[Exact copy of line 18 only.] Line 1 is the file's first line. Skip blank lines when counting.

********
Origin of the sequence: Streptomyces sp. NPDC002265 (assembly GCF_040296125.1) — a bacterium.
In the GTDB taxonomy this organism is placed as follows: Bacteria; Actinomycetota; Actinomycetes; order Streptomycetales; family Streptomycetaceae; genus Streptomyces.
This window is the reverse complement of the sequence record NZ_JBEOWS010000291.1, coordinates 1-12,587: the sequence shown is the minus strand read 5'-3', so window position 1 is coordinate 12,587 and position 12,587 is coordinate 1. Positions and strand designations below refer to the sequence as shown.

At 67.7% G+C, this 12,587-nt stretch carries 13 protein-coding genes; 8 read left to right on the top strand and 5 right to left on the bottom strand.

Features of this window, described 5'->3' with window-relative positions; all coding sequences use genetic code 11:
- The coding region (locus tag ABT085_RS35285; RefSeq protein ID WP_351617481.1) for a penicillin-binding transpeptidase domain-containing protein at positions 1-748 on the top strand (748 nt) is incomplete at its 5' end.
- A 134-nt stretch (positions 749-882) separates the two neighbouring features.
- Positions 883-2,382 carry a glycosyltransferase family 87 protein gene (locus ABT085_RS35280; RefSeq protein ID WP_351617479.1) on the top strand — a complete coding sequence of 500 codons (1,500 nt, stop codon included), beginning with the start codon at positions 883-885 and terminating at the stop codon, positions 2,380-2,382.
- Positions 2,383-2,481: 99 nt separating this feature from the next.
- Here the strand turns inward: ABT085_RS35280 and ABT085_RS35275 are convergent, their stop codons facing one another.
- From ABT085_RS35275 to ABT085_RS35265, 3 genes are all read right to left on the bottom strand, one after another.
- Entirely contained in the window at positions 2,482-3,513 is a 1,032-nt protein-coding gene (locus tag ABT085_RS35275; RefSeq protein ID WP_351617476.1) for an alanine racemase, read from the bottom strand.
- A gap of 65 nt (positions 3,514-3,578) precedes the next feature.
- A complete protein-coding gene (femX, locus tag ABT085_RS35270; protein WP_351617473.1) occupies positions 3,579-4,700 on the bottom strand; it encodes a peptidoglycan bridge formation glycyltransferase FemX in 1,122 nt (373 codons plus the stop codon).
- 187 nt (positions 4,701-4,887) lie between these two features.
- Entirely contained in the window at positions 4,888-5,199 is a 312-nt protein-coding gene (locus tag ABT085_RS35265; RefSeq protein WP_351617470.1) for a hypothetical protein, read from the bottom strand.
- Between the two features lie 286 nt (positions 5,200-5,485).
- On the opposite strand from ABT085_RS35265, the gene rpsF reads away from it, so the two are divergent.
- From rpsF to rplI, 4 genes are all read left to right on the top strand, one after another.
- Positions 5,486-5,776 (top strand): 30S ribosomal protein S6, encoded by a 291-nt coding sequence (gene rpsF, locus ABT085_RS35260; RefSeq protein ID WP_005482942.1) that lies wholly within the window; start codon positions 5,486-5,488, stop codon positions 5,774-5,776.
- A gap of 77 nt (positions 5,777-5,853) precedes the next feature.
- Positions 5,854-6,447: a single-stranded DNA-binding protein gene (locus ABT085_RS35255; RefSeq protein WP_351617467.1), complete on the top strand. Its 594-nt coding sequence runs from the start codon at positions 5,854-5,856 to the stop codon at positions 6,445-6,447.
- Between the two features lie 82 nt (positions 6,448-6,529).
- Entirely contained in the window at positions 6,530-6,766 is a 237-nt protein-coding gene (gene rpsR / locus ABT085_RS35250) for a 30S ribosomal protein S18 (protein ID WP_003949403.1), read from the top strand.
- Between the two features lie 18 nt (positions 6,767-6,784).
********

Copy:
- On the opposite strand from ABT085_RS35265, the gene rpsF reads away from it, so the two are divergent.